What do we need to do differently?

Although I have often said that improving dog health is a complex problem and that simple solutions won’t work (on their own), it doesn’t mean that we need to be looking for complex (or even complicated) solutions. We simply need to step back and consider how any proposed solution might impact on the bigger picture. Questioning helps us join the dots and identify how a proposed solution fits in the wider system:

  • How much of a difference will this actually make to the overall problem?
  • What will it cost to implement this?
  • Can it be implemented practically for the target audience?
  • To what extent will this idea be considered acceptable by different groups affected? 
  • Are there any potential unintended or undesirable consequences?

We need to set aspirational goals for the future health of all dogs and recognise that these can’t be achieved overnight. We also need broad policy directions to guide our decision-making. These are probably the areas where different stakeholders need to collaborate, at least initially. Without this agreement from the different interest groups, the detailed proposals for actions will inevitably lead to polarised views and confrontational conversations. Please can we make it a New Year’s Resolution for dog health improvement to keep in mind the bigger picture of what we’re trying to achieve for the benefit of dogs?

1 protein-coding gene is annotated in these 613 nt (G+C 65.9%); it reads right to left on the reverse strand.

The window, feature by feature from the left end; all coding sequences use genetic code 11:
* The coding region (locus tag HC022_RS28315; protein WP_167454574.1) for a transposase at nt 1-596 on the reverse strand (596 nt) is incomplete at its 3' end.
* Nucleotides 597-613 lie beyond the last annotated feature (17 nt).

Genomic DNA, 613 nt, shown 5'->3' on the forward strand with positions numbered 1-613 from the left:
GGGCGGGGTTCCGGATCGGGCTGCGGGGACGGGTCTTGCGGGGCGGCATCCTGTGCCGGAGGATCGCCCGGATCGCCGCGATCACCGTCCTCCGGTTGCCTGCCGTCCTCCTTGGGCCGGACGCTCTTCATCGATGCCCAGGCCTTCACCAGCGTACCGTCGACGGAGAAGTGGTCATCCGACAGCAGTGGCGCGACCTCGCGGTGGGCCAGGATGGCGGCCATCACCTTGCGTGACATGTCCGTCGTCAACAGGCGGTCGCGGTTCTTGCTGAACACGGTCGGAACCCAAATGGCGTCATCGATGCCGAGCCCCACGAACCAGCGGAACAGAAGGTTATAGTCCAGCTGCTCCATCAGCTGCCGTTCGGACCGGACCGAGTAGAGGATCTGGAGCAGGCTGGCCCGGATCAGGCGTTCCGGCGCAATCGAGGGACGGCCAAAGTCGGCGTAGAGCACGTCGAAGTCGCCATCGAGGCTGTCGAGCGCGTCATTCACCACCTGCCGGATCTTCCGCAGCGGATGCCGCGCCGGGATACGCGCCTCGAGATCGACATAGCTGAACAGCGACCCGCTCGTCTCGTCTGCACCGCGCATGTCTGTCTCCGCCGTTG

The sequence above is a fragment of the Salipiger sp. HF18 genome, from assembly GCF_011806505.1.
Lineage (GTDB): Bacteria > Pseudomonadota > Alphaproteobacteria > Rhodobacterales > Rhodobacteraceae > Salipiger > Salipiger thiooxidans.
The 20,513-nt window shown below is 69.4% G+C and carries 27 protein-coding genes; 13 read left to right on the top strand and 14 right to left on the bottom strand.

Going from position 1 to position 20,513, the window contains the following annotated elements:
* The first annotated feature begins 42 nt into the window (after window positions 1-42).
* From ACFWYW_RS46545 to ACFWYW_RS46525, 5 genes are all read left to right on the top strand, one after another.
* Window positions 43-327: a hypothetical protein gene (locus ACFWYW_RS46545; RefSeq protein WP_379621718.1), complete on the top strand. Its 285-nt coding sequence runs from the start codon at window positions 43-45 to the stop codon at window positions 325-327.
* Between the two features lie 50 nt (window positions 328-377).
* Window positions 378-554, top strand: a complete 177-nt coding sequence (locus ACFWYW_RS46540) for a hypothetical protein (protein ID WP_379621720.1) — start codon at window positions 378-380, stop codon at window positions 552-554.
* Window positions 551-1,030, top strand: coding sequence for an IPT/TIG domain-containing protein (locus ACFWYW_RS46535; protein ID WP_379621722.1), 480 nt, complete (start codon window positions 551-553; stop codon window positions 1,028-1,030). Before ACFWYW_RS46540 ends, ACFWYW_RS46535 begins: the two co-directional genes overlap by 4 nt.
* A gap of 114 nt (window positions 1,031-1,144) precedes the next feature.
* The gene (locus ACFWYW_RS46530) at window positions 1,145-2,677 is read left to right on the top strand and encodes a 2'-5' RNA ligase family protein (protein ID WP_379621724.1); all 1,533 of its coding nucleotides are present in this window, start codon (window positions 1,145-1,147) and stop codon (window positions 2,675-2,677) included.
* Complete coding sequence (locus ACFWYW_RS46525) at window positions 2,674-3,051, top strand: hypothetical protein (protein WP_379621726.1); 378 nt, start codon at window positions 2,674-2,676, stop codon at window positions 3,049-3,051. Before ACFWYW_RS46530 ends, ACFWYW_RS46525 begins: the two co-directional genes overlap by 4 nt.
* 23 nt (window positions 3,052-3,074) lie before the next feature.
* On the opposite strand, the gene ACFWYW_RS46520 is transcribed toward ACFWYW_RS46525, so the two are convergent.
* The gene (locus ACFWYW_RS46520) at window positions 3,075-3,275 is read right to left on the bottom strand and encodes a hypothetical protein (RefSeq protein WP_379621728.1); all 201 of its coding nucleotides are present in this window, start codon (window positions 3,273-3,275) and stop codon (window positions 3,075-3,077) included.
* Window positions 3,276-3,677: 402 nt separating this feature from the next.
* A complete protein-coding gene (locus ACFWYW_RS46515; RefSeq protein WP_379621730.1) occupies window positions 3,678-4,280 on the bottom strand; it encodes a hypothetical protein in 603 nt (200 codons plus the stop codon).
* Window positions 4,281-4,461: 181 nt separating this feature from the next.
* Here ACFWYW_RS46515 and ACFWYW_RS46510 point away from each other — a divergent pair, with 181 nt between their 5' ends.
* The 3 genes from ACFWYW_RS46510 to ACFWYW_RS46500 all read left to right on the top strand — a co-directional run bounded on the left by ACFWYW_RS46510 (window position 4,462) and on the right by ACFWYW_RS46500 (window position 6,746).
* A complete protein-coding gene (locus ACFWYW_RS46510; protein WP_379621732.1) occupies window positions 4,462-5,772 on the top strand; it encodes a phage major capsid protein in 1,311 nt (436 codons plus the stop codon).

The Cynefin Model and leadership for breed health

We are living in strange times. I don’t want to say “unprecedented” as this has become rather over-used of late. People (mostly, irritating journalists) keep asking when it will end and why hasn’t enough been done. There’s a huge amount of uncertainty about the future and that’s largely driven by the complexity of the situation we find ourselves in. Yet, despite all this, we can’t drop the ball in our work on breed health improvement.